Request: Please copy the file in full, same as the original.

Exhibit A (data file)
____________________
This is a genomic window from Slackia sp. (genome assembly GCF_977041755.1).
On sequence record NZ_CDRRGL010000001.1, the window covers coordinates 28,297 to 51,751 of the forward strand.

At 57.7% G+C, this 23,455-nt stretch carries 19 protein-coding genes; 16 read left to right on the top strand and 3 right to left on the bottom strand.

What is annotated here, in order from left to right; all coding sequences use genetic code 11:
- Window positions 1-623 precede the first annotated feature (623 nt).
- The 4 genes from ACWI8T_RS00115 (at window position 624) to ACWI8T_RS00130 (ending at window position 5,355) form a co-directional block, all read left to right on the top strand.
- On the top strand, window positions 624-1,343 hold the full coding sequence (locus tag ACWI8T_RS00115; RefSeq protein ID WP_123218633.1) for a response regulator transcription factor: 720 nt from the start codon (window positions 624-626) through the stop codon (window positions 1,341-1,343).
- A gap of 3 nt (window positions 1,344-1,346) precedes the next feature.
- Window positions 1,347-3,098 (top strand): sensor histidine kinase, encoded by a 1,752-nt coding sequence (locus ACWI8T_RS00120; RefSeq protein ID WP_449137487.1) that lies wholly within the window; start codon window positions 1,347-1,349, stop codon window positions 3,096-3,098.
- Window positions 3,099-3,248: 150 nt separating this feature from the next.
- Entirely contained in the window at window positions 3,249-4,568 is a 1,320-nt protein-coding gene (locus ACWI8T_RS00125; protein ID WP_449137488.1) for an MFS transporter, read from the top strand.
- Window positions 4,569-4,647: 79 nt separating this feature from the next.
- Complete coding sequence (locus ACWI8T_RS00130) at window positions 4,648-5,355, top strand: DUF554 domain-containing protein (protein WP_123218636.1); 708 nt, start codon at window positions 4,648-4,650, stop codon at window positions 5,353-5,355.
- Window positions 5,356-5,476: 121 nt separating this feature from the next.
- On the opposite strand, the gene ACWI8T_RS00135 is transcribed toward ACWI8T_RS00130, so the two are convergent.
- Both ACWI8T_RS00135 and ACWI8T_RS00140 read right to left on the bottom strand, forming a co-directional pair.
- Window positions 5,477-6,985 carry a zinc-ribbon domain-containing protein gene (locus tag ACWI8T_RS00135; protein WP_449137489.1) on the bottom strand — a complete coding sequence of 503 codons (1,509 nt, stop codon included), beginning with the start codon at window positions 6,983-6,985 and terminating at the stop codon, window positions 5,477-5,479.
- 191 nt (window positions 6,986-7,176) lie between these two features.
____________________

This is a genomic window from Slackia sp. (genome assembly GCF_977041755.1).
On sequence record NZ_CDRRGL010000001.1, the window covers coordinates 28,297 to 51,751 of the forward strand.

At 57.7% G+C, this 23,455-nt stretch carries 19 protein-coding genes; 16 read left to right on the top strand and 3 right to left on the bottom strand.

What is annotated here, in order from left to right; all coding sequences use genetic code 11:
- Window positions 1-623 precede the first annotated feature (623 nt).
- The 4 genes from ACWI8T_RS00115 (at window position 624) to ACWI8T_RS00130 (ending at window position 5,355) form a co-directional block, all read left to right on the top strand.
- On the top strand, window positions 624-1,343 hold the full coding sequence (locus tag ACWI8T_RS00115; RefSeq protein ID WP_123218633.1) for a response regulator transcription factor: 720 nt from the start codon (window positions 624-626) through the stop codon (window positions 1,341-1,343).
- A gap of 3 nt (window positions 1,344-1,346) precedes the next feature.
- Window positions 1,347-3,098 (top strand): sensor histidine kinase, encoded by a 1,752-nt coding sequence (locus ACWI8T_RS00120; RefSeq protein ID WP_449137487.1) that lies wholly within the window; start codon window positions 1,347-1,349, stop codon window positions 3,096-3,098.
- Window positions 3,099-3,248: 150 nt separating this feature from the next.
- Entirely contained in the window at window positions 3,249-4,568 is a 1,320-nt protein-coding gene (locus ACWI8T_RS00125; protein ID WP_449137488.1) for an MFS transporter, read from the top strand.
- Window positions 4,569-4,647: 79 nt separating this feature from the next.
- Complete coding sequence (locus ACWI8T_RS00130) at window positions 4,648-5,355, top strand: DUF554 domain-containing protein (protein WP_123218636.1); 708 nt, start codon at window positions 4,648-4,650, stop codon at window positions 5,353-5,355.
- Window positions 5,356-5,476: 121 nt separating this feature from the next.
- On the opposite strand, the gene ACWI8T_RS00135 is transcribed toward ACWI8T_RS00130, so the two are convergent.
- Both ACWI8T_RS00135 and ACWI8T_RS00140 read right to left on the bottom strand, forming a co-directional pair.
- Window positions 5,477-6,985 carry a zinc-ribbon domain-containing protein gene (locus tag ACWI8T_RS00135; protein WP_449137489.1) on the bottom strand — a complete coding sequence of 503 codons (1,509 nt, stop codon included), beginning with the start codon at window positions 6,983-6,985 and terminating at the stop codon, window positions 5,477-5,479.
- 191 nt (window positions 6,986-7,176) lie between these two features.